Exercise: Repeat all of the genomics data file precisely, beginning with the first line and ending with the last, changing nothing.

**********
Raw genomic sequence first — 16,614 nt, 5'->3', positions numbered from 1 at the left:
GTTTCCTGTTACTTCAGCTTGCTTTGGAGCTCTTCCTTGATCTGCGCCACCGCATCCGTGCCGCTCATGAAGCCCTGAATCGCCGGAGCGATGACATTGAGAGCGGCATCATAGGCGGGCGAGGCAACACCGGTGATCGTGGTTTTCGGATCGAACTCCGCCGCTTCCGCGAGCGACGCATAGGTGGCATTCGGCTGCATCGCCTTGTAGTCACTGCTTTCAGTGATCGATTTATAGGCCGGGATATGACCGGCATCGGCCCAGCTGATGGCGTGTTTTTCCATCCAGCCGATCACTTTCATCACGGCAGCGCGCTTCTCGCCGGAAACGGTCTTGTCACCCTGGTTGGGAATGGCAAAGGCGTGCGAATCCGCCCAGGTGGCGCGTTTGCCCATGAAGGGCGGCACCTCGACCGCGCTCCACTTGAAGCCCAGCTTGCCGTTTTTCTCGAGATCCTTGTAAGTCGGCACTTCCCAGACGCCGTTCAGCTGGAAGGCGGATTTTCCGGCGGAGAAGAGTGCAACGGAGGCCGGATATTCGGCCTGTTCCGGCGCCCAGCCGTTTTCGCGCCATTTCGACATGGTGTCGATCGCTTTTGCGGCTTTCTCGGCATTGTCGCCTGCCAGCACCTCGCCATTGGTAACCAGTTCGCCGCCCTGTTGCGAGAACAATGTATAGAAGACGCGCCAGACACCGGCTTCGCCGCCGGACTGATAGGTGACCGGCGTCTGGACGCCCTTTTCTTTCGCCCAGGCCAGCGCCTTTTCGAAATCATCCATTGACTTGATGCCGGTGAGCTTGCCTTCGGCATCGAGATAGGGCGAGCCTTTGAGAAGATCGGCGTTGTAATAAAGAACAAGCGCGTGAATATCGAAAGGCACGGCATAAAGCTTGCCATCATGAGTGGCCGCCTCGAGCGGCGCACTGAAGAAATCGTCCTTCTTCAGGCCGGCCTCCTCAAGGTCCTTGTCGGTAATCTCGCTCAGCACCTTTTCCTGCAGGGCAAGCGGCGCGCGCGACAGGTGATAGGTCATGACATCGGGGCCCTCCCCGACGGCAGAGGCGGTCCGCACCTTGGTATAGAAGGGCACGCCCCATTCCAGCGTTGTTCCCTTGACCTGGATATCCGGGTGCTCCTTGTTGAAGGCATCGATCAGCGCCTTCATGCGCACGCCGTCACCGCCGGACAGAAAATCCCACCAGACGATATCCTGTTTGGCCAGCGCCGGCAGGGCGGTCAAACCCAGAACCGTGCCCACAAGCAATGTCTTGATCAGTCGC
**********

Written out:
Raw genomic sequence first — 16,614 nt, 5'->3', positions numbered from 1 at the left:
GTTTCCTGTTACTTCAGCTTGCTTTGGAGCTCTTCCTTGATCTGCGCCACCGCATCCGTGCCGCTCATGAAGCCCTGAATCGCCGGAGCGATGACATTGAGAGCGGCATCATAGGCGGGCGAGGCAACACCGGTGATCGTGGTTTTCGGATCGAACTCCGCCGCTTCCGCGAGCGACGCATAGGTGGCATTCGGCTGCATCGCCTTGTAGTCACTGCTTTCAGTGATCGATTTATAGGCCGGGATATGACCGGCATCGGCCCAGCTGATGGCGTGTTTTTCCATCCAGCCGATCACTTTCATCACGGCAGCGCGCTTCTCGCCGGAAACGGTCTTGTCACCCTGGTTGGGAATGGCAAAGGCGTGCGAATCCGCCCAGGTGGCGCGTTTGCCCATGAAGGGCGGCACCTCGACCGCGCTCCACTTGAAGCCCAGCTTGCCGTTTTTCTCGAGATCCTTGTAAGTCGGCACTTCCCAGACGCCGTTCAGCTGGAAGGCGGATTTTCCGGCGGAGAAGAGTGCAACGGAGGCCGGATATTCGGCCTGTTCCGGCGCCCAGCCGTTTTCGCGCCATTTCGACATGGTGTCGATCGCTTTTGCGGCTTTCTCGGCATTGTCGCCTGCCAGCACCTCGCCATTGGTAACCAGTTCGCCGCCCTGTTGCGAGAACAATGTATAGAAGACGCGCCAGACACCGGCTTCGCCGCCGGACTGATAGGTGACCGGCGTCTGGACGCCCTTTTCTTTCGCCCAGGCCAGCGCCTTTTCGAAATCATCCATTGACTTGATGCCGGTGAGCTTGCCTTCGGCATCGAGATAGGGCGAGCCTTTGAGAAGATCGGCGTTGTAATAAAGAACAAGCGCGTGAATATCGAAAGGCACGGCATAAAGCTTGCCATCATGAGTGGCCGCCTCGAGCGGCGCACTGAAGAAATCGTCCTTCTTCAGGCCGGCCTCCTCAAGGTCCTTGTCGGTAATCTCGCTCAGCACCTTTTCCTGCAGGGCAAGCGGCGCGCGCGACAGGTGATAGGTCATGACATCGGGGCCCTCCCCGACGGCAGAGGCGGTCCGCACCTTGGTATAGAAGGGCACGCCCCATTCCAGCGTTGTTCCCTTGACCTGGATATCCGGGTGCTCCTTGTTGAAGGCATCGATCAGCGCCTTCATGCGCACGCCGTCACCGCCGGACAGAAAATCCCACCAGACGATATCCTGTTTGGCCAGCGCCGGCAGGGCGGTCAAACCCAGAACCGTGCCCACAAGCAATGTCTTGATCAGTCGC